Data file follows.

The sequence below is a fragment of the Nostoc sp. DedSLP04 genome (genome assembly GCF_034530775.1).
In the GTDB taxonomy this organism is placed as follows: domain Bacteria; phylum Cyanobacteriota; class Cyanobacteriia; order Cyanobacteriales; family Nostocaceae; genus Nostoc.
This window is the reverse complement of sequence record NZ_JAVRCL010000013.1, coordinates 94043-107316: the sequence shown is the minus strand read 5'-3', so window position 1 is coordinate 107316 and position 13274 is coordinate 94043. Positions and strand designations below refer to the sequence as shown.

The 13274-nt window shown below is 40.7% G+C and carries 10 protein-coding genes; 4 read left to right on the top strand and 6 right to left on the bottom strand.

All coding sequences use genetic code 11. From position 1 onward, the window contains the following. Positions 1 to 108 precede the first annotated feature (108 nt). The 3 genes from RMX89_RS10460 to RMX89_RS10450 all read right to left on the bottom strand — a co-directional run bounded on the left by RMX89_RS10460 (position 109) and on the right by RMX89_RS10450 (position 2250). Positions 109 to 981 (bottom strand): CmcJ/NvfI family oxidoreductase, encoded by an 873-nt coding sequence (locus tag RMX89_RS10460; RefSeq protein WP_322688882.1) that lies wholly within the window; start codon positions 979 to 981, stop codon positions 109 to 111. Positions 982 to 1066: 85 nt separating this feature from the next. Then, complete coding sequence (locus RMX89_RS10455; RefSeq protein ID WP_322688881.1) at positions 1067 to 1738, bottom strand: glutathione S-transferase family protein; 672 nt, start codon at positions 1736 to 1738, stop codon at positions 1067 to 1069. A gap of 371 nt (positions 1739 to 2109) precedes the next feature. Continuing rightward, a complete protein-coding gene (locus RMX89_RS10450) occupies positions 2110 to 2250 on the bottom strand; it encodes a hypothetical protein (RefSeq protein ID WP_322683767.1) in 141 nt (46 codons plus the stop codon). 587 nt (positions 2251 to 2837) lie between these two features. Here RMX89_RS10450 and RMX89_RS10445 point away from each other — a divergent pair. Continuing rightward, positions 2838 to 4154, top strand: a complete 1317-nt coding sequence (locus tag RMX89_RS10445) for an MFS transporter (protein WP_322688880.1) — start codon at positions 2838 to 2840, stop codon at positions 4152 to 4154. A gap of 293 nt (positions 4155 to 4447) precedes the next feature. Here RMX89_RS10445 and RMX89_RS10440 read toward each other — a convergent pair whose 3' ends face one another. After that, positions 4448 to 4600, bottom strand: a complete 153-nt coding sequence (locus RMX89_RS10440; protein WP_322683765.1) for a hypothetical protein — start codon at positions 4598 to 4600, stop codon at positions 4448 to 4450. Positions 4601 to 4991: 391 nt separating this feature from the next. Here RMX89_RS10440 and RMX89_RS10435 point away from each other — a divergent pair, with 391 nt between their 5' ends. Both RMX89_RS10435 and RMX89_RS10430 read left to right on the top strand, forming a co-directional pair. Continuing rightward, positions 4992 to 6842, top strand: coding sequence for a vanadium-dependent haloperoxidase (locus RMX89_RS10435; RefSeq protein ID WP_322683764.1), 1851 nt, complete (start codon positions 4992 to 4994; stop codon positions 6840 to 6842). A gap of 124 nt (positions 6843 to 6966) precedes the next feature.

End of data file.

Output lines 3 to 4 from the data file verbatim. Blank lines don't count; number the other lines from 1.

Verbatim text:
This window is the reverse complement of sequence record NZ_JAVRCL010000013.1, coordinates 94043-107316: the sequence shown is the minus strand read 5'-3', so window position 1 is coordinate 107316 and position 13274 is coordinate 94043. Positions and strand designations below refer to the sequence as shown.

The 13274-nt window shown below is 40.7% G+C and carries 10 protein-coding genes; 4 read left to right on the top strand and 6 right to left on the bottom strand.